On 11 December 2008, India entered the 3G arena with the launch of 3G enabled Mobile and Data services by Government owned Mahanagar Telephone Nigam Ltd MTNL in Delhi and later in Mumbai.MTNL becomes the first 3G Mobile service provider in India. After MTNL, another state operator Bharat Sanchar Nigam Ltd. BSNL launched 3G services on 22 Feb 2009 in Chennai and later launched 3G as Nationwide. The auction of 3G wireless spectrum was announced in April 2010 and 3G Spectrum allocated to all private operators on 1 September 2010. The first Private-sector service provider that launched 3G services is Tata DoCoMo, on November 5, 2010. And the second is by Reliance Communications, December 13, 2010. Vodafone Launched their 3G by mid of March,2011 . Then, Bharti Airtel launched their 3G services on 24 January 2011 in Bangalore and also launched in Delhi & Jaipur on March 4, 2011(not GSM but only USB estick). Aircel also launched 3G in Kolkata in the month of February.Idea also launched its 3G services in mid April. Other providers like Virgin are expected to launch 3G services by Q1 2011. All the operators provide 3G services on the 2100 MHz band. As of now, the Government owned BSNL is the most successful company with the subscribers of 3G service. It has more than 3 million subscribers of its 3G service. It also has the widest coverage with around 826 cities across the country. The private operators like IDEA and Reliance are increasing their 3G coverage as well as the number of subscribers. The 3G service is used by the minority users in the country who own 3G handsets and the prices of the 3G services are currently out of reach of the pockets of most Indians. This led to the slow adoption of 3G. but the scenario is changing quickly with the introduction of cheap 3G handsets. All the major telecom providers like Airtel Idea cellular Vodafone India Tata Docomo BSNL Uninor Reliance communications have launched their 3G services in numerous telecom circles across India.


Mobile Number Portability

Number Portability allows consumers and businesses to keep their existing telephone numbers when they switch operators. It, literally, means that numbers are portable from operator to operator - whether that operator is a mobile, wireline, or VoIP service provider. Mobile number portability gives benefit to everyone. It gives subscribers the freedom to choose operators based on criteria like services, price, and customer service. Their freedom of movement is not influenced by the inconveniences and costs that come with changing numbers. It also makes it easier for operators to compete for customers, precisely because it eliminates a major barrier to churn - that is, reluctance to change numbers. Although this increased risk of churn is a concern among some operators, number portability has been a huge success around the world, because it helps to level the playing field, giving all operators more opportunities to grow their subscriber bases and revenues.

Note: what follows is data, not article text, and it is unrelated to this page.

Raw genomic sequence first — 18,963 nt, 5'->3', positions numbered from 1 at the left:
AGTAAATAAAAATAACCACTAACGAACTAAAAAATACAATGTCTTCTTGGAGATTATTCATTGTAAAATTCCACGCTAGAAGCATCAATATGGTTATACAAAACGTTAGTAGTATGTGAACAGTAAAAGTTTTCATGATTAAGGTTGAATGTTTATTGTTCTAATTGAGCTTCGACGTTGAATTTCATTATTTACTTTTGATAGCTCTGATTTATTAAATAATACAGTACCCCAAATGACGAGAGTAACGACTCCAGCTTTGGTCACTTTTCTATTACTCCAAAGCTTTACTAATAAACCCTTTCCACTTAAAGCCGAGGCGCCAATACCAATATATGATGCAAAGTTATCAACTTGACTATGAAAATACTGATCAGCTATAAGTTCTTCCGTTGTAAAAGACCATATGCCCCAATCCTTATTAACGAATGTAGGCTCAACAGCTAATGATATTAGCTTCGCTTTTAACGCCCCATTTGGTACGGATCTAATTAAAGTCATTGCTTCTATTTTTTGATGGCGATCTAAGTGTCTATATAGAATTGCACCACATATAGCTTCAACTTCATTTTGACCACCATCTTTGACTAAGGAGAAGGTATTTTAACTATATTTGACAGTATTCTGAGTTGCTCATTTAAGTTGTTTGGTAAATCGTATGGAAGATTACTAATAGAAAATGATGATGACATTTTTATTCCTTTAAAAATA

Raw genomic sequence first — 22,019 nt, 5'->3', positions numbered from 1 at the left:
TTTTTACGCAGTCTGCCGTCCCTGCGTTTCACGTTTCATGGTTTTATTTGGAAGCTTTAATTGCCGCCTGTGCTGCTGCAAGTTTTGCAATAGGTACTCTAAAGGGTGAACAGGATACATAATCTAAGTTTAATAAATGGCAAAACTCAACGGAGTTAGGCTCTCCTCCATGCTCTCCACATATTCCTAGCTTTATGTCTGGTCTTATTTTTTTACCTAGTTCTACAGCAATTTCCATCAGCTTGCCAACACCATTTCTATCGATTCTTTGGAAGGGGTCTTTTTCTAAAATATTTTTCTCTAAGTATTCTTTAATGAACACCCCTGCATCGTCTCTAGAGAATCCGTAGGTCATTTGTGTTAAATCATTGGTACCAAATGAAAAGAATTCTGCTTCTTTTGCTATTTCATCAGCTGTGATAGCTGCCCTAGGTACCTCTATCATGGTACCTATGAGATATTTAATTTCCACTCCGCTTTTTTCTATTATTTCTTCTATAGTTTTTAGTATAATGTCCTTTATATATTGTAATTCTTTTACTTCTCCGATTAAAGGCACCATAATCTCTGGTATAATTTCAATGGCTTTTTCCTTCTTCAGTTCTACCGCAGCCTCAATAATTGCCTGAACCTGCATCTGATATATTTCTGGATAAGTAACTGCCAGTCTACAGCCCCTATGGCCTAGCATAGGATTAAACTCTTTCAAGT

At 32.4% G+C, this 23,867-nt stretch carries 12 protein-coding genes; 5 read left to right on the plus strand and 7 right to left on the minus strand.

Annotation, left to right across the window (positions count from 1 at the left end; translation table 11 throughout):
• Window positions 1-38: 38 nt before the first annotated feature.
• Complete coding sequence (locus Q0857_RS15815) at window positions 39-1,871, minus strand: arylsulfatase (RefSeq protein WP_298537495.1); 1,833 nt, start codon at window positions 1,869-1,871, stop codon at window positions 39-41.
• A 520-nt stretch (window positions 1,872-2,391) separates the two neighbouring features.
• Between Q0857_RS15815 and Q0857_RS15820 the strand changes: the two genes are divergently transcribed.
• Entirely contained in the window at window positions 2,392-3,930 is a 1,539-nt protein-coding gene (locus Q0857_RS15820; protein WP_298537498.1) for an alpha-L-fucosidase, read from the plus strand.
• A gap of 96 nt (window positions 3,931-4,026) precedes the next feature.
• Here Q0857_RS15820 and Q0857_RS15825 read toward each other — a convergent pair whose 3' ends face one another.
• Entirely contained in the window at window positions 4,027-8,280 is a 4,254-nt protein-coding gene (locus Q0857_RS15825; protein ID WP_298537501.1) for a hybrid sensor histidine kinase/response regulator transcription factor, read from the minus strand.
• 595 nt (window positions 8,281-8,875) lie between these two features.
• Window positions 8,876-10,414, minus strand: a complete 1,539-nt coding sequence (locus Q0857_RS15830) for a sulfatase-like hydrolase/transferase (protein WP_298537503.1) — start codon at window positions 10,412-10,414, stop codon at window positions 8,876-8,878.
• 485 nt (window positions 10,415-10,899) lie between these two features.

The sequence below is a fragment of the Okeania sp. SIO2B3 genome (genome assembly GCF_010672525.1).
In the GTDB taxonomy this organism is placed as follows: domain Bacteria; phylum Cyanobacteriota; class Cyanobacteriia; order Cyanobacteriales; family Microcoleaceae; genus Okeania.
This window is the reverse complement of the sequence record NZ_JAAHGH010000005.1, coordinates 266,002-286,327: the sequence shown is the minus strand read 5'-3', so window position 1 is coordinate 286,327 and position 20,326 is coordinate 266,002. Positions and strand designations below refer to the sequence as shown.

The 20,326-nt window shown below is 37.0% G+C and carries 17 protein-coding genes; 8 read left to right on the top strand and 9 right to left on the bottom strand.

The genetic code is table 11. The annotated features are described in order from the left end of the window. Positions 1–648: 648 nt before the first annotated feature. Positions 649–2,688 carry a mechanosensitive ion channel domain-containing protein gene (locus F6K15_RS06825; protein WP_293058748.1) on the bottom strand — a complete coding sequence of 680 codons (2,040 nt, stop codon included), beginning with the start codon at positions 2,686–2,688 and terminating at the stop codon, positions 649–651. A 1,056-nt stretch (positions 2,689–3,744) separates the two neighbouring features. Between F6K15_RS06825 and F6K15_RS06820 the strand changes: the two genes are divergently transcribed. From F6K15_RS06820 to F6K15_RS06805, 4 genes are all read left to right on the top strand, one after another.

There are three types of players in telecom services: State owned companies (BSNL and MTNL) Private Indian owned companies (Reliance Infocomm, Tata Teleservices,) Foreign invested companies (Hutchison-Essar, Bharti Tele-Ventures, Escotel, Idea Cellular, BPL Mobile, Spice Communications)

Bharat Sanchar Nigam Limited (BSNL)

Name Bharat Sanchar Nigam Limited (BSNL) Year of Establishment 2000 Company Profile Bharat Sanchar Nigam Ltd. is World's 7th largest Telecommunications Company providing comprehensive range of telecom services in India: Wireline, CDMA mobile, GSM Mobile, Internet, Broadband, Carrier service, MPLS-VPN, VSAT, VoIP services, IN Services etc. Within a span of five years it has become one of the largest public sector unit in India. Global Presence/ Marketing It has a network of over 45 million lines covering 5000 Network towns with over 35 million telephone connections. Acquisitions / Strategic Alliances Future Prospect BSNL plans to expand its customer base from present 47 millions lines to 125 million lines and infrastructure investment plan to the tune of Rs. 733 crores (US$ 16.67 million) in the next three years. Mahanagar Telephone Nigam Limited (MTNL) Name Mahanagar Telephone Nigam Limited (MTNL) Year of Establishment 1986 Company Profile MTNL was set up by the Government of India to upgrade the quality of telecom services, expand the telecom network, introduce new services and to raise revenue for telecom development needs of India.s key metros. MTNL with a market share of about 13% of the National telecom Network has a customer base of 5.92 million. The Govt. of India currently holds 56.25% stake in the company. Acquisitions / Strategic Alliances MTNL has formed a Joint Venture company in Nepal by the name of United Telecom Ltd. (UTL) in collaboration with Telecom Consultants India Limited (TCIL) in 2001 for providing WLL based basic services in Nepal. MTNL has set up its 100% subsidiary .Mahanagar Telephone Mauritius Limited. (MTML) in Mauritius, for providing basic, mobile and international long distance .